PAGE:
A Film Restoration Diary

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    Finding the Smallest Video Raster Crop Size for Downsampling Calculations

    15 Jun 2016

    In the earlier post[1] about downsampling the kine scans from 2K to “PAL SD+”, we established the need to know the minimum dimensions of the video raster, which varies slightly in width and height over the duration of a reel. The final cropping boundary for a PAL SD video needs to fall within the minimum video raster size so that we get nice clean edges on the video frames.

    This required scrubbing through the 2K scan and measuring the video raster dimensions at the locations where the raster seems to have a noticeably smaller size. The following table contains some measurements for “Marianne” (1963):

    TimecodeVideo Raster MaximumVideo Raster MinimumVideo Raster Position
    (left-right)
    Width (px)Height (px)Width (px)Height (px)
    00:10:001955150019261477slight left
    1:48:001960150119201465centre
    5:11:131972150019301460hard right
    9:25:001962150018871467hard right
    right dots
    15:00:001970149319311473medium right
    right dots (closer to frame edge)
    19:18:001967148519241448slight right
    19:38:001985148019401434medium right
    20:42:001976147719331437slight left
    33:42:001972150119411470medium left
    35:20:001971150319081456middle
    38:26:161986149919471448medium right
    45:42:101975148419121448hard left
    46:16:1719231460medium left
    50:32:151963149519221463hard right (almost)
    52:06:141986149019391466hard right
    Limits1955147719471477

    Table 1: Measured maximum and minimum dimensions of the video raster at various points in the “Marianne” 2K scan. Also noted in the last column is the position of the video raster within the scan frame. Clearly it moves around a lot! The last line shows the limits of the dimensions in each column.

    You might be wondering why there are both minimum and maximum dimensions for the video raster at each particular time code. This is because the video raster is not a perfect rectangle, in fact far from it. This was analog technology, not the precise digital technology of today. The video raster not only moves around during a reel, but also changes shape, often depending on which particular camera is generating the image. The edges of the raster can be curved and slanted. The maximum dimension is noted, but it is the minimum dimension which will determine where the image can be cropped to ensure a clean edge.

    Some sample scan frames from “Marianne” (1963) showing how the video raster changes its shape and position depending on the camera in use.

    Choice of Final Crop Dimensions

    From Table 1 above we can conclude that:

    1947 ≤ Final Crop Width ≤ 1955
    1477 ≤ Final Crop Height ≤ 1477

    In the end I decided on a crop width of 1950 pixels and height of 1477 pixels. Note that the aspect ratio of these numbers is 1.32:1 — quite close to the theoretical 4:3 for black and white television.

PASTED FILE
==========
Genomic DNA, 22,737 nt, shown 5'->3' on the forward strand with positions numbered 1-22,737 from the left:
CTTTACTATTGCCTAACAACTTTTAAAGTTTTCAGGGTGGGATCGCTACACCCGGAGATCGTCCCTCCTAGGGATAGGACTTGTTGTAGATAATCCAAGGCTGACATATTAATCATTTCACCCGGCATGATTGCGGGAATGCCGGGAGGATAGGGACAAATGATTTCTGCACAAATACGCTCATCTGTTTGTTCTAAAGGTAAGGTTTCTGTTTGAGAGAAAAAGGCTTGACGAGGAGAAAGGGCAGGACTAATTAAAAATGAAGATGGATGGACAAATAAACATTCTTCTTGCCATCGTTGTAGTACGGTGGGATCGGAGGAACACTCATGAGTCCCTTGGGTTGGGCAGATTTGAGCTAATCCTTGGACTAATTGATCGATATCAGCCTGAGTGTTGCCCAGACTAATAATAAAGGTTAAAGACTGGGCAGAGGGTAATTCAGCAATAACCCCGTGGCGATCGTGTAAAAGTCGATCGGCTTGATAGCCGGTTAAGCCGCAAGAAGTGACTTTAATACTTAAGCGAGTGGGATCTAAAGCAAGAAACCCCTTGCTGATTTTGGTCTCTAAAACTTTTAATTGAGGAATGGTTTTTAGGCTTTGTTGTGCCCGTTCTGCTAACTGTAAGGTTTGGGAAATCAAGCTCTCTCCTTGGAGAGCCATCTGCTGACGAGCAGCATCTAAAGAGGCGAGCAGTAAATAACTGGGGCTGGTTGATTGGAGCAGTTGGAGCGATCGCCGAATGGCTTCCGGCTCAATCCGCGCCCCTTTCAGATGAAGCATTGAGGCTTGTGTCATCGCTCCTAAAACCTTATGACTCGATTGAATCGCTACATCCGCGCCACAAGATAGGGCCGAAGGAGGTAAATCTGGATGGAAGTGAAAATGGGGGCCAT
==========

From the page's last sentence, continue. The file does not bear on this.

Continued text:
We can plug these values into the calculation script mentioned in the earlier post[2].

    This tells us that the pixel dimensions of the video after downsampling will be:

    Working target width: 756
    Working target height: 607

    For this particular reel this is what we have been calling PAL SD+, i.e. PAL SD plus allowance for overscan beyond the edges of the video raster. The script also tells us that the aspect ratio of this downsampled image is:

    Working Target aspect ratio: 1.2462

    And it tells us the horizontal and vertical scale factors required to do this downsampling:

    Horizontal scale factor: 0.369231
    Vertical scale factor: 0.38998

    Finally it reports the assymmetry of this scaling:

    Scaling assymmetry (h/v): 0.9468 (-5.32%)

    This last figure is interesting. It’s telling us how much we are changing the shape of the image compared to what is on the kine scan — we’re squashing it horizontally by over 5%. That seemingly large assymmetry is due to the effect of Pixel Aspect Ratio, discussed previously. We are downsampling for PAL SD which has non-square pixels and a PAR of 1.0666 (which we calculated in the post “The Relevance of Pixel Aspect Ratio”[3]).

    So if we multiply 0.9468 x 1.066666 we get 1.0099. This is the net amount of stretching of the image that will occur when a video display device stretches the pixels by the PAR. i.e. there will be less than a 1% distortion of the shape of the original video raster. This is not bad considering how “approximate” was the analog TV video system.

    In the next post we will look at adjusting framing and levels in Final Cut Pro X.

    [1][2] The Mathematics of Downsampling the High Definition Scans for PAL SD

    [3] The Relevance of Pixel Aspect Ratio

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